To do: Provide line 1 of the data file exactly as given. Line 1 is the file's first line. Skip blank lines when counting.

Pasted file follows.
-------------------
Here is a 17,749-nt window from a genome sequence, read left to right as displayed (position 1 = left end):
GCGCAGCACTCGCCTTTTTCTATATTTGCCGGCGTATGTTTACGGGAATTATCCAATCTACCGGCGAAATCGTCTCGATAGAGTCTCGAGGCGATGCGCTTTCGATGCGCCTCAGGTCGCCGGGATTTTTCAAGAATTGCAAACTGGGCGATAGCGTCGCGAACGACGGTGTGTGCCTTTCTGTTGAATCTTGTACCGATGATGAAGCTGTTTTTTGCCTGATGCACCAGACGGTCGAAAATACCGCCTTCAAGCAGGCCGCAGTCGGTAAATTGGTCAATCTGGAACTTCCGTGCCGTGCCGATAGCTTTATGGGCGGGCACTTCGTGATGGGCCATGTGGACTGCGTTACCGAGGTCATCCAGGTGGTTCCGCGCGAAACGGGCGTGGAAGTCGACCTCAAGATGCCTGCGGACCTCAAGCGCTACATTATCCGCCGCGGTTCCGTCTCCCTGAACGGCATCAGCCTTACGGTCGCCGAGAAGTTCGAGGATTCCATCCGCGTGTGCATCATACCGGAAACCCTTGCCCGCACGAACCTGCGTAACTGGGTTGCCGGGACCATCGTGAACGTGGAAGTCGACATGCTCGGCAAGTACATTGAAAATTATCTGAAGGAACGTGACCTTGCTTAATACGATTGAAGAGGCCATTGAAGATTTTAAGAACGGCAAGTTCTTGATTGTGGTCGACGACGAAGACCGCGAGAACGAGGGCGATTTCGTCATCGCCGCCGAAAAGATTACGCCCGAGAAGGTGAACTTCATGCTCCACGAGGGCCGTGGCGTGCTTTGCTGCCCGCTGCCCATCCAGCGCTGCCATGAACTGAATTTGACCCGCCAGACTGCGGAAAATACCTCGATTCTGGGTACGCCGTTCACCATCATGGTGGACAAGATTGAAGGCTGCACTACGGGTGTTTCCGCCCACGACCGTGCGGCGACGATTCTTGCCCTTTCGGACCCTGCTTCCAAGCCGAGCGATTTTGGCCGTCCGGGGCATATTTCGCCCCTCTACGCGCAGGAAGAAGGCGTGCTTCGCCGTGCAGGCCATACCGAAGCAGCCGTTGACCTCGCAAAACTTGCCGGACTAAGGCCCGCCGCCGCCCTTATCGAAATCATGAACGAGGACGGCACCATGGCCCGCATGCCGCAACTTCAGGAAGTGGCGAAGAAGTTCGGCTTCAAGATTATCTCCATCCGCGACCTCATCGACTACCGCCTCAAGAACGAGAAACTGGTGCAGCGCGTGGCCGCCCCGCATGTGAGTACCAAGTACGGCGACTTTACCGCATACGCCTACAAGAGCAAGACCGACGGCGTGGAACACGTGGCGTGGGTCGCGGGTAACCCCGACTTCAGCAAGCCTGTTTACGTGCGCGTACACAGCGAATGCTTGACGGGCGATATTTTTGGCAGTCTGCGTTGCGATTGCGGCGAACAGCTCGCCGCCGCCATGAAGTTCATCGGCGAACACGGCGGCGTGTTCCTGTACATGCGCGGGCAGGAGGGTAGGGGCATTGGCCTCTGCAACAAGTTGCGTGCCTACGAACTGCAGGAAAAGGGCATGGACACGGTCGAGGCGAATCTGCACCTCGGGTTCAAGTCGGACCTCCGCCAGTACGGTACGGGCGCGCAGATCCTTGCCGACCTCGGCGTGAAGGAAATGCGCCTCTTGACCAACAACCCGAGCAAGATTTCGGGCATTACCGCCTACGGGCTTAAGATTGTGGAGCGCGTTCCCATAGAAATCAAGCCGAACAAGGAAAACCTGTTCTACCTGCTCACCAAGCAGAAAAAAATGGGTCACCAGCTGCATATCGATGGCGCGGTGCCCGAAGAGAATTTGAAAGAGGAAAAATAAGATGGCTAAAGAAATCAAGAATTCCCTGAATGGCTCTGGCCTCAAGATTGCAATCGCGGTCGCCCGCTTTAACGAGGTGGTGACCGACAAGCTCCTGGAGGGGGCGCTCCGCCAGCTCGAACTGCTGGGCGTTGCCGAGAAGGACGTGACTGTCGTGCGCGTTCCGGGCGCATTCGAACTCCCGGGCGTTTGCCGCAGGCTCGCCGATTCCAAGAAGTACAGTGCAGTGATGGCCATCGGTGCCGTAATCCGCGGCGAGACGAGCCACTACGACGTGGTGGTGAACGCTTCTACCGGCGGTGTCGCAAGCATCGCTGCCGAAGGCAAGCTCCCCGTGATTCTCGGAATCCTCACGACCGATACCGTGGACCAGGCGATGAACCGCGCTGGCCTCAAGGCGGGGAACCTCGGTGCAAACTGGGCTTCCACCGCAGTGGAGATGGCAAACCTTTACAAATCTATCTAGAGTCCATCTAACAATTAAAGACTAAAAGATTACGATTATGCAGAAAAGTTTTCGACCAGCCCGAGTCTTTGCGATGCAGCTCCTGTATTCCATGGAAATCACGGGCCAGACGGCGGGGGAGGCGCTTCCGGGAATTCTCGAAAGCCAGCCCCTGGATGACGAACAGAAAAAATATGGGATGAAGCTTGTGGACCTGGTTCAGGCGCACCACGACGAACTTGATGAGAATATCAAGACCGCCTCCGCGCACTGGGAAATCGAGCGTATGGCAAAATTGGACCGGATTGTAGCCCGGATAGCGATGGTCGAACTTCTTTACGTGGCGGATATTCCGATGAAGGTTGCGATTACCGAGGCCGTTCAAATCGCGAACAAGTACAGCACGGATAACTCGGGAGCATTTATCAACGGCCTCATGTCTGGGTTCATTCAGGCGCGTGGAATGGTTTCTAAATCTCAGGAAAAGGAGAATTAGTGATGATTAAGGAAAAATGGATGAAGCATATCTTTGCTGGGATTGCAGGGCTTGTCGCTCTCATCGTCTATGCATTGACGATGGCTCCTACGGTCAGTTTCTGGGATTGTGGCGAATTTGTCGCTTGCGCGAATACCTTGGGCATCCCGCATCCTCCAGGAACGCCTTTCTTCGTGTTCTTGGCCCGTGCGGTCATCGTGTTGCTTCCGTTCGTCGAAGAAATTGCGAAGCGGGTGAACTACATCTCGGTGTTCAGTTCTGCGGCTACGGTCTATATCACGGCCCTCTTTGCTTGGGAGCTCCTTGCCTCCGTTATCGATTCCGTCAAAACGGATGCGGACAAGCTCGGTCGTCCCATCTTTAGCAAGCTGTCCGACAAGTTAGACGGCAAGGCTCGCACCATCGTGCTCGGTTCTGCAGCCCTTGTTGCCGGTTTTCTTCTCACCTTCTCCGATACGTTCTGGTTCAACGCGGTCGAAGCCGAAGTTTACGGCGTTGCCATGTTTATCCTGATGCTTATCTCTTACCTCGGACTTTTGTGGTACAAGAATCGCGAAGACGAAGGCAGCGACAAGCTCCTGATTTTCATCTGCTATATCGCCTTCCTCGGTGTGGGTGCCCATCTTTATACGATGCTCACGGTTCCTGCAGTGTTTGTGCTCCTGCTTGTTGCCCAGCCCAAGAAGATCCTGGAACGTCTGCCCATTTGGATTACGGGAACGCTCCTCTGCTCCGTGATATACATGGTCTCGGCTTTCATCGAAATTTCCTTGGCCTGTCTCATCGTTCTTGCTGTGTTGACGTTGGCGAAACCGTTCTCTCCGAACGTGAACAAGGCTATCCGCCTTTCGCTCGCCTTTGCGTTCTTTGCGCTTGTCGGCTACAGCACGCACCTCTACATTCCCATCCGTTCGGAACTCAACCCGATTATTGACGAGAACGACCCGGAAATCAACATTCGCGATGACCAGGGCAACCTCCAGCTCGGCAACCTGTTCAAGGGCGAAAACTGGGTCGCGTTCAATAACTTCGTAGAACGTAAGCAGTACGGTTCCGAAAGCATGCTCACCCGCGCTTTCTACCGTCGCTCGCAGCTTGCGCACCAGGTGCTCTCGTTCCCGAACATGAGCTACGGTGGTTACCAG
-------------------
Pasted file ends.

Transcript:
Here is a 17,749-nt window from a genome sequence, read left to right as displayed (position 1 = left end):